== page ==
Between 1965 and 1982 Canada had an overall automotive trade deficit of $12.1 billion with the US, with a surplus of about $28 billion in assembled vehicles and a deficit of about $40.5 billion in automotive parts. Canada had overall surpluses in 1970, 1971, 1972 and 1982. Since 1982 Canada has had a continuing surplus with the US. In 1982-86 exports were $135.5 billion and imports were $112.9 billion, for a 5-year surplus of $22.5 billion.
The 2 principal purposes of the Autopact were to lower Canadian production costs through more efficient production of fewer lines of motor vehicles and parts, and to lower consumer prices. However, critics note that the industry has remained essentially foreign controlled and that Canadian subsidiaries are less autonomous than they once were. In addition, they note that the industry spends little on research and development in Canada. Automotive industry employment totalled 70 600 in 1965, reached about 125 000 in 1978 before falling to about 99 000 in 1982. Since then employment has recovered to about 140 000.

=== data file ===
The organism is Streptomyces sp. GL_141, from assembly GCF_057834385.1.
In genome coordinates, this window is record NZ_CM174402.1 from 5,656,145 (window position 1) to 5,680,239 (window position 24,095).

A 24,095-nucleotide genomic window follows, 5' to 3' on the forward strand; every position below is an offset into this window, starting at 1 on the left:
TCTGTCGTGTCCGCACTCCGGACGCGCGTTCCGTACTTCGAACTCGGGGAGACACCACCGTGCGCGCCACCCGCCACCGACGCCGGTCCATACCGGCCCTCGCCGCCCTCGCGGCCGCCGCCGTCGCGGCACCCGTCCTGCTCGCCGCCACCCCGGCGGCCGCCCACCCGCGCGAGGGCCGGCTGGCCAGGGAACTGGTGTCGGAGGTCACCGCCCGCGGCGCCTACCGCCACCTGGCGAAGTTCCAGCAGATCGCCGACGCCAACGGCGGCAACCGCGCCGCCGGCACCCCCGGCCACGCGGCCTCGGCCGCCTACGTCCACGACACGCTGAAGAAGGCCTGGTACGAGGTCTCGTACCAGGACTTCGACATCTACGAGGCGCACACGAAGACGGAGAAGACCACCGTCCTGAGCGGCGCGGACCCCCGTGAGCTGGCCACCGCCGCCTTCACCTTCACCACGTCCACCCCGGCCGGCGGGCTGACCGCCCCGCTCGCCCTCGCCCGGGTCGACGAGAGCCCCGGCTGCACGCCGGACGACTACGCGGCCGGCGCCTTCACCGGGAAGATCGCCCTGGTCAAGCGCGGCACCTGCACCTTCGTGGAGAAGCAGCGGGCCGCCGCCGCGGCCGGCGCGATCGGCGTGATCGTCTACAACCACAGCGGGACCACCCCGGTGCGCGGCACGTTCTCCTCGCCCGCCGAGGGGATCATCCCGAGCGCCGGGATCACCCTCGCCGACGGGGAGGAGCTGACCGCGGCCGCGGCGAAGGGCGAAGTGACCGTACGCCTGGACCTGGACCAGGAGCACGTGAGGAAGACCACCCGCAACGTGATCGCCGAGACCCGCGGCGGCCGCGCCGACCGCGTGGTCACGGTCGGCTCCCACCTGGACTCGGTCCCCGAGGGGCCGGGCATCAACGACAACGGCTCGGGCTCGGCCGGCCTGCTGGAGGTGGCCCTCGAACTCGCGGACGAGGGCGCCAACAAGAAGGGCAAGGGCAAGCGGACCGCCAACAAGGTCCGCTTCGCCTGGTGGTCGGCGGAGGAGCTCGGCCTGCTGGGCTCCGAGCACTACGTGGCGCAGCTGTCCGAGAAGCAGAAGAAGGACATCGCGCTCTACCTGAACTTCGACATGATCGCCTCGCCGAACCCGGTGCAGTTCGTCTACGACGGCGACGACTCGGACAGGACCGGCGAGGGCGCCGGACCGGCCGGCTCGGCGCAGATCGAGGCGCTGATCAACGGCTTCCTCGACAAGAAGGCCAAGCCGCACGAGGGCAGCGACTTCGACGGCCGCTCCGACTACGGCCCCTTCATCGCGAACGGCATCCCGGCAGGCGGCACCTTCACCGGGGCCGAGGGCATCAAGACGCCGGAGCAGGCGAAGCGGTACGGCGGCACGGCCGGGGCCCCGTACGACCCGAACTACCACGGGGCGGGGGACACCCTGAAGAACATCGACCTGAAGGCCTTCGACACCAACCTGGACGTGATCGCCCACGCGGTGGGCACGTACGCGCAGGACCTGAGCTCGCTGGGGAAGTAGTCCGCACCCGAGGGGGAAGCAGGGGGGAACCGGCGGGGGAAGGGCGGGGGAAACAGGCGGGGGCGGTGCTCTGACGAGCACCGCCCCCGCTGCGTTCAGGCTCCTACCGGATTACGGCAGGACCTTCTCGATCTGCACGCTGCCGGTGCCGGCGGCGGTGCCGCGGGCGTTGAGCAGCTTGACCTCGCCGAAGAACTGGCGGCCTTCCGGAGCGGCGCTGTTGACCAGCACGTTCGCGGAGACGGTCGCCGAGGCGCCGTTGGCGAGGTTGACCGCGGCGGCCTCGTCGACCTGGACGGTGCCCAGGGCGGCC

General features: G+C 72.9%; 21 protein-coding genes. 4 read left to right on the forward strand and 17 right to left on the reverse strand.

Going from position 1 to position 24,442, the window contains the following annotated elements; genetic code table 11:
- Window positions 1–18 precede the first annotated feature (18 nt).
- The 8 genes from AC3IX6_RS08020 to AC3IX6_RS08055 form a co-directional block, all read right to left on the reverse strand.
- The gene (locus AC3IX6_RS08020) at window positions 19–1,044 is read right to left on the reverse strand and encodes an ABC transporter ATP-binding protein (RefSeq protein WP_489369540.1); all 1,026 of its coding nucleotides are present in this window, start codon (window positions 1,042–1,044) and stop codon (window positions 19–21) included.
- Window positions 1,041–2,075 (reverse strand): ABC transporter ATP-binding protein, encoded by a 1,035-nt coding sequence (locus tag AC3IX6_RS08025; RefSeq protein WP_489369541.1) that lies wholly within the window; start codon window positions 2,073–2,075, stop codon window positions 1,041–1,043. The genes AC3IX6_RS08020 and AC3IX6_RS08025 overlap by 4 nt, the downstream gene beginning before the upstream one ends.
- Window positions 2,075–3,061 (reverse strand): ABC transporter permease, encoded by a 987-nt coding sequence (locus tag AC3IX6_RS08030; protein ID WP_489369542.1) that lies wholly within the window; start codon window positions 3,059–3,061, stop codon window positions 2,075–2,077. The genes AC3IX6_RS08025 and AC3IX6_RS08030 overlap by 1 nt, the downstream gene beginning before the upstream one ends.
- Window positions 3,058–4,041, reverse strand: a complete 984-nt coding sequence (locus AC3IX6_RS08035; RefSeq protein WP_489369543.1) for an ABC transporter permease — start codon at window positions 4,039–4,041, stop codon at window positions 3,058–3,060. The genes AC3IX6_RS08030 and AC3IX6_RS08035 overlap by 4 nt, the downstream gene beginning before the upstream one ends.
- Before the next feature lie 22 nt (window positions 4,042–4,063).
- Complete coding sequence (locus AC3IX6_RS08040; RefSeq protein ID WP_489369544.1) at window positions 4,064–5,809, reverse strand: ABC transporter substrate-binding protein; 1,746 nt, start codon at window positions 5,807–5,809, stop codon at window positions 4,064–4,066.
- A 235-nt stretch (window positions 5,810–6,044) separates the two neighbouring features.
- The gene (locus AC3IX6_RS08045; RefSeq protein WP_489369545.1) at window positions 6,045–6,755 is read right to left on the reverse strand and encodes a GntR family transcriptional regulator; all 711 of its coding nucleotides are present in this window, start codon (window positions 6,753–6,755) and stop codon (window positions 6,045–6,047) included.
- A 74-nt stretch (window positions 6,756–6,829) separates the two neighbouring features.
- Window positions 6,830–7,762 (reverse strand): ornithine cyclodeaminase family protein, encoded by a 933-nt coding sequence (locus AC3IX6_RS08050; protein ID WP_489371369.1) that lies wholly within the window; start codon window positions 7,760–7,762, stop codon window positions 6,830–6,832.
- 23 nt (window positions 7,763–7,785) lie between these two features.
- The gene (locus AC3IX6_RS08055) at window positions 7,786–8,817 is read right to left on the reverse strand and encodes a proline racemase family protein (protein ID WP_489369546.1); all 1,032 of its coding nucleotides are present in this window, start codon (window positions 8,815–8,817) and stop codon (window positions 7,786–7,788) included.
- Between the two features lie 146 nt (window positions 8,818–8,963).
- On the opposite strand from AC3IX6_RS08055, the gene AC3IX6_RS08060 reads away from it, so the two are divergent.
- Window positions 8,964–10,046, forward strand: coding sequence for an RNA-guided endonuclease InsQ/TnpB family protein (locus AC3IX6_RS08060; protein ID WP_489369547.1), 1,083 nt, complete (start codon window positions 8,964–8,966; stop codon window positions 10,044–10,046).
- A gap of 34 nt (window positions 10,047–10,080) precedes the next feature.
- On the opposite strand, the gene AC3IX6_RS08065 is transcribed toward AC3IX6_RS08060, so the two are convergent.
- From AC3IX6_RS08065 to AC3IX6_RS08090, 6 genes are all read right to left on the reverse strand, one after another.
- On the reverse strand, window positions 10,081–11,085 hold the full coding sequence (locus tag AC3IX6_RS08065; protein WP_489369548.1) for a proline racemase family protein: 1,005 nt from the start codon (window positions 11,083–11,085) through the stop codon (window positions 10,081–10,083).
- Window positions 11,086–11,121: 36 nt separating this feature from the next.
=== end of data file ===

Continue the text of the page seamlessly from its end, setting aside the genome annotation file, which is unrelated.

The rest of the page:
Under the Free Trade agreement negotiated with the US in 1987, Canadian safeguards would remain, with North American auto producers losing their right to import parts and vehicles duty-free from other countries unless the safeguards were met. Japanese and other offshore automakers would not be able to join the Autopact. The Canada-US pact can be terminated at any time by 12 months written notice by either government.
Author DAVID CRANE
Links to Other Sites
DaimlerChrysler Canada Inc.
The website for DaimlerChrysler Canada Inc., the third-largest manufacturer of passenger cars, trucks and automotive components in the Canadian auto industry. Also funds many charitable programs in Canada.